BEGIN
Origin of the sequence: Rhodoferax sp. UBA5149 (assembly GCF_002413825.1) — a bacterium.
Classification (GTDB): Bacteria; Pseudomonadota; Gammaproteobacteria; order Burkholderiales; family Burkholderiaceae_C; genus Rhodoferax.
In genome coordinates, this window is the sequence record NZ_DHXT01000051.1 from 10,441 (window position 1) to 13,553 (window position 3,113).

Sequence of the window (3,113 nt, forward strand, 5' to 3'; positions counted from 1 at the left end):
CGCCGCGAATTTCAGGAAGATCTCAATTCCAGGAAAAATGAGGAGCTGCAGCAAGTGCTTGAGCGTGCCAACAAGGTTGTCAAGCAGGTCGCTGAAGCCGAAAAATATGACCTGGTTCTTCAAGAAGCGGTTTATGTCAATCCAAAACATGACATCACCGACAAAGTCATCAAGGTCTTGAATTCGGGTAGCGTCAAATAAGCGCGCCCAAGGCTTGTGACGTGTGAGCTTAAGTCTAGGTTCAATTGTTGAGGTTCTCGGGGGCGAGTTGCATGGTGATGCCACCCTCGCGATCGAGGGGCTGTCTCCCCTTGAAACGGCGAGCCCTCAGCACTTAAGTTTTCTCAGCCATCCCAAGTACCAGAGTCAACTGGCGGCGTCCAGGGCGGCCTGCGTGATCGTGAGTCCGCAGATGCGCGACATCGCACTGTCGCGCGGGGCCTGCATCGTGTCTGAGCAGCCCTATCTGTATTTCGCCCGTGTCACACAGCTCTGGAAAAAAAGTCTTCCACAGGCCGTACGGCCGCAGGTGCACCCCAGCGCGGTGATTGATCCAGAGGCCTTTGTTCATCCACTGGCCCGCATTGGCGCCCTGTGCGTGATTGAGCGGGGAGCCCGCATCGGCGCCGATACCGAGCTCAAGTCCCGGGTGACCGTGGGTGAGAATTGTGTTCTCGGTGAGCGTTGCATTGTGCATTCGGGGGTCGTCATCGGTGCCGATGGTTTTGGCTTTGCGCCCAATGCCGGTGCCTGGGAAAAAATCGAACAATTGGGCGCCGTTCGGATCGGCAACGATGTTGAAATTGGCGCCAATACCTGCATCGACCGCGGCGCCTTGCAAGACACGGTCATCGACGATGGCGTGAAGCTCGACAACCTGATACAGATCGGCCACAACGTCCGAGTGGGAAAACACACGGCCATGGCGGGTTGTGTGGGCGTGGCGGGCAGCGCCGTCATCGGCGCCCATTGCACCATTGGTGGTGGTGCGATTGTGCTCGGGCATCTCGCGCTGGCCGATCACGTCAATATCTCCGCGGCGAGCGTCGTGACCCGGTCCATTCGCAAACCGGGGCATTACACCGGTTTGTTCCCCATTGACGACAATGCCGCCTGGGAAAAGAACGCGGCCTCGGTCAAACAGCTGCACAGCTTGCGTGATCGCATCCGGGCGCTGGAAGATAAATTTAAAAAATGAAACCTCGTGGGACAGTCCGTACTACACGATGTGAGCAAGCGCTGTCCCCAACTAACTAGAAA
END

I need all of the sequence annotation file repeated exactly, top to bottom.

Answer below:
Origin of the sequence: Rhodoferax sp. UBA5149 (assembly GCF_002413825.1) — a bacterium.
Classification (GTDB): Bacteria; Pseudomonadota; Gammaproteobacteria; order Burkholderiales; family Burkholderiaceae_C; genus Rhodoferax.
In genome coordinates, this window is the sequence record NZ_DHXT01000051.1 from 10,441 (window position 1) to 13,553 (window position 3,113).

Sequence of the window (3,113 nt, forward strand, 5' to 3'; positions counted from 1 at the left end):
CGCCGCGAATTTCAGGAAGATCTCAATTCCAGGAAAAATGAGGAGCTGCAGCAAGTGCTTGAGCGTGCCAACAAGGTTGTCAAGCAGGTCGCTGAAGCCGAAAAATATGACCTGGTTCTTCAAGAAGCGGTTTATGTCAATCCAAAACATGACATCACCGACAAAGTCATCAAGGTCTTGAATTCGGGTAGCGTCAAATAAGCGCGCCCAAGGCTTGTGACGTGTGAGCTTAAGTCTAGGTTCAATTGTTGAGGTTCTCGGGGGCGAGTTGCATGGTGATGCCACCCTCGCGATCGAGGGGCTGTCTCCCCTTGAAACGGCGAGCCCTCAGCACTTAAGTTTTCTCAGCCATCCCAAGTACCAGAGTCAACTGGCGGCGTCCAGGGCGGCCTGCGTGATCGTGAGTCCGCAGATGCGCGACATCGCACTGTCGCGCGGGGCCTGCATCGTGTCTGAGCAGCCCTATCTGTATTTCGCCCGTGTCACACAGCTCTGGAAAAAAAGTCTTCCACAGGCCGTACGGCCGCAGGTGCACCCCAGCGCGGTGATTGATCCAGAGGCCTTTGTTCATCCACTGGCCCGCATTGGCGCCCTGTGCGTGATTGAGCGGGGAGCCCGCATCGGCGCCGATACCGAGCTCAAGTCCCGGGTGACCGTGGGTGAGAATTGTGTTCTCGGTGAGCGTTGCATTGTGCATTCGGGGGTCGTCATCGGTGCCGATGGTTTTGGCTTTGCGCCCAATGCCGGTGCCTGGGAAAAAATCGAACAATTGGGCGCCGTTCGGATCGGCAACGATGTTGAAATTGGCGCCAATACCTGCATCGACCGCGGCGCCTTGCAAGACACGGTCATCGACGATGGCGTGAAGCTCGACAACCTGATACAGATCGGCCACAACGTCCGAGTGGGAAAACACACGGCCATGGCGGGTTGTGTGGGCGTGGCGGGCAGCGCCGTCATCGGCGCCCATTGCACCATTGGTGGTGGTGCGATTGTGCTCGGGCATCTCGCGCTGGCCGATCACGTCAATATCTCCGCGGCGAGCGTCGTGACCCGGTCCATTCGCAAACCGGGGCATTACACCGGTTTGTTCCCCATTGACGACAATGCCGCCTGGGAAAAGAACGCGGCCTCGGTCAAACAGCTGCACAGCTTGCGTGATCGCATCCGGGCGCTGGAAGATAAATTTAAAAAATGAAACCTCGTGGGACAGTCCGTACTACACGATGTGAGCAAGCGCTGTCCCCAACTAACTAGAAA